The first thing that must be written about François Catroux is the last thing that would be written about most famous decorators: He was kind. He was patient, soft-spoken, not competitive. Self-promotion was anathema to him. He was as deeply embedded in the world of fashion and international glamour as it is possible to be, yet allergic to the bitchiness endemic to those circles. He never, ever, said an unkind thing about anyone else’s work. He simply refused to engage in any beau monde–style bad behavior—and ultimately this gentleness became a source of strength, because he was loved and respected by some of the toughest characters in the world. Some were friends, some were clients, many were both. All of them mourn the loss of this great gentleman, after the news on Sunday that François Catroux was no longer with us. He died in Paris three weeks short of his 84th birthday.
That explains a bit about his character. To explain his career, one must go back to a time when design as a profession was not the same as it is now. It was not as transactional. For François Catroux, designing was truly a lived thing—it extended beyond making rooms and houses and had more to do with elegance. Above all, he prized the elegance of behavior within a circle of relationships. A story to illustrate: Asked where a heroic figure supporting a globe came from in his living room, he explained that “the Atlas was given to me as a present by Hélène Rochas. She was an intimate friend of mine, she bought a boat, and she asked me to do the decoration on the boat. I did the decoration but I didn’t want to charge her anything, since I spent so much time as a guest in her beautiful houses…so she sent me this from [Galerie] Kugel.”
François was an excellent businessman and worked all over the world, and certainly not just for people with whom he had dinner or went sailing. But stories like this one appear consistently as threads in the narrative of how he conducted himself. His clients in turn looked up to him.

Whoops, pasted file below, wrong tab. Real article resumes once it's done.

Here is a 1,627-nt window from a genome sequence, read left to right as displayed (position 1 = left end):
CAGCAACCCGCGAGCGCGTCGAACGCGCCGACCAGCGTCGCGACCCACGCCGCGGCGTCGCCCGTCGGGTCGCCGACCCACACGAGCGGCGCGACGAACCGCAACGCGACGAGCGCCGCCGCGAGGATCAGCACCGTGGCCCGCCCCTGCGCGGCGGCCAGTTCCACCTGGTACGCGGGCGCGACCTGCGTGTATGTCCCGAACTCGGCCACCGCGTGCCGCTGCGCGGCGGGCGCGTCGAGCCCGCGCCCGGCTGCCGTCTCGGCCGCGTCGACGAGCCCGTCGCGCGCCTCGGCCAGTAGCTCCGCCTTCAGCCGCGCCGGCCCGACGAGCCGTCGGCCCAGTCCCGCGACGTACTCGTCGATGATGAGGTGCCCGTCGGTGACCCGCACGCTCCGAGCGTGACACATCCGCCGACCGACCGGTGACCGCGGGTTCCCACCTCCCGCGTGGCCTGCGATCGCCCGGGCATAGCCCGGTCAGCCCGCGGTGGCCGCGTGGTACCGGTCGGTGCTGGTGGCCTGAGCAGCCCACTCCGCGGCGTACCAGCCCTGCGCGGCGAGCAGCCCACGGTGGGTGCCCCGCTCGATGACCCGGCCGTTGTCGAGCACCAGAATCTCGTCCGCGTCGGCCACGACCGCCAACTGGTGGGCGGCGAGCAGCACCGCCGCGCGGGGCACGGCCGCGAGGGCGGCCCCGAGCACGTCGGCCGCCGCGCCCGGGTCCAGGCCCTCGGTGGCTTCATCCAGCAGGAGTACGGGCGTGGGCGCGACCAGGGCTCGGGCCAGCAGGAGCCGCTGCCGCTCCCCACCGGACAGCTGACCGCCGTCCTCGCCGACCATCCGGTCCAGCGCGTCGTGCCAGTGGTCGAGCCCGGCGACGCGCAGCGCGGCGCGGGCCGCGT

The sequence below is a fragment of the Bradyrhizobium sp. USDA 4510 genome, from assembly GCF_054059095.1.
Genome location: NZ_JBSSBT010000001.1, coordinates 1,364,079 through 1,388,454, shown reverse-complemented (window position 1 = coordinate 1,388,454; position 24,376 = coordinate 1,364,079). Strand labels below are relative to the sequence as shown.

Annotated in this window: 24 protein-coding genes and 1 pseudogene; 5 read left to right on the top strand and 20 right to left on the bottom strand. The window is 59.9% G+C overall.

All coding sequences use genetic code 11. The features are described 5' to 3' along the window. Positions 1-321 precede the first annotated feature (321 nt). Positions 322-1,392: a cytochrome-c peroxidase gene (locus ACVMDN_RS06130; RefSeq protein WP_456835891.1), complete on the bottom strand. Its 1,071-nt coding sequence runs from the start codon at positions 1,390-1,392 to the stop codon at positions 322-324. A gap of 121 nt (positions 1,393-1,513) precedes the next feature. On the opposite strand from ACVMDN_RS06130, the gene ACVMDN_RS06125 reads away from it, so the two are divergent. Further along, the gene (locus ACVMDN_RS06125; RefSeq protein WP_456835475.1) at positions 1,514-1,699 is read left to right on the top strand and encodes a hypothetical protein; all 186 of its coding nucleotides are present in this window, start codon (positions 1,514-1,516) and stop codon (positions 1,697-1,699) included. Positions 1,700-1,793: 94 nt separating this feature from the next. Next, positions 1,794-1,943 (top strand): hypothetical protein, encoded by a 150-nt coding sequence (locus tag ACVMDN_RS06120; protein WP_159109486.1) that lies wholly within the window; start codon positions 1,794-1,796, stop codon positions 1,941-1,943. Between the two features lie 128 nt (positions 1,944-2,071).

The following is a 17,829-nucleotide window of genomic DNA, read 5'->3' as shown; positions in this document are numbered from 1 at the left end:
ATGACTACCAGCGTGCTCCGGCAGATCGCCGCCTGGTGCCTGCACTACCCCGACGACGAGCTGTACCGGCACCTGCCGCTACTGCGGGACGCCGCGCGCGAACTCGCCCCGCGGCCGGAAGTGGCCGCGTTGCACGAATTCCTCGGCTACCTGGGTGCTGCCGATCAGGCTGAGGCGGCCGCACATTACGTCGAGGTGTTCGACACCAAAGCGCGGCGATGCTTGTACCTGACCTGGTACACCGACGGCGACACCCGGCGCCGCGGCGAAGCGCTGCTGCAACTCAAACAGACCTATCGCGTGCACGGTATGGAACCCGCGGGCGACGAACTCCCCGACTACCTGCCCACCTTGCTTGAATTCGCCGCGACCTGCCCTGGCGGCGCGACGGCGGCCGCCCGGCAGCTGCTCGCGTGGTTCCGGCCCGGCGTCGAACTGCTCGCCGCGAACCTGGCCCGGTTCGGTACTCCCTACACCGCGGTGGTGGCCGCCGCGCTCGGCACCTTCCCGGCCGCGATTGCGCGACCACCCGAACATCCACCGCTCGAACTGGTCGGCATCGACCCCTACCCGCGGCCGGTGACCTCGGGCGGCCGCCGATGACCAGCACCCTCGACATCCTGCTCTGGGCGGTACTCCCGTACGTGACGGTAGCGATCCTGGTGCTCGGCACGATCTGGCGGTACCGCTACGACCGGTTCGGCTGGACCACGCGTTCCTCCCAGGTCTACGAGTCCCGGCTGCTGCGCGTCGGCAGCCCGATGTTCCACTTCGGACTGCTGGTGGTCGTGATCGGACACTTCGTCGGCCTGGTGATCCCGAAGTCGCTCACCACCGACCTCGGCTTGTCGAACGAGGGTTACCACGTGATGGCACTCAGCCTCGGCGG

His style transitioned over the years from modernism (the shock of his 1968 minimalist showroom in a Milanese palazzo for couturier Mila Schon landed his first project on the cover of L’Oeil) to damask-and-mahogany opulence for the Rothschild, Patino, and Santo Domingo families (great clients, but also close friends) to a passionate return within recent work to a kind of muscular, yet always original sleekness. Throughout, his life with his dazzling wife, Betty, a former Chanel model and muse and collaborator of Yves Saint Laurent, became almost as well known.
This is the point, you see. He was trusted by people who could hire anyone, anywhere, to create environments for them not because there was an identifiable Catroux style, but because they wanted him. In multiple vocabularies and throughout several eras he stayed true to character. Whether the moment shaped the work or vice-versa was a fluid proposition. As with the careers of Philip Johnson or David Bowie, both could be true; they weren’t always form-givers, but their talent and grace ended up placing them astride their times. François Catroux absolutely did this in decoration—and the legacy of his work will continue to show students and fans, depending on what they come looking to learn, or on their mood, how to make interior design travel to space like a Stanley Kubrick film, or conjure the 18th century to life again.
David Netto is a designer based in Los Angeles and New York. He is the author of François Catroux (Rizzoli, 2016).
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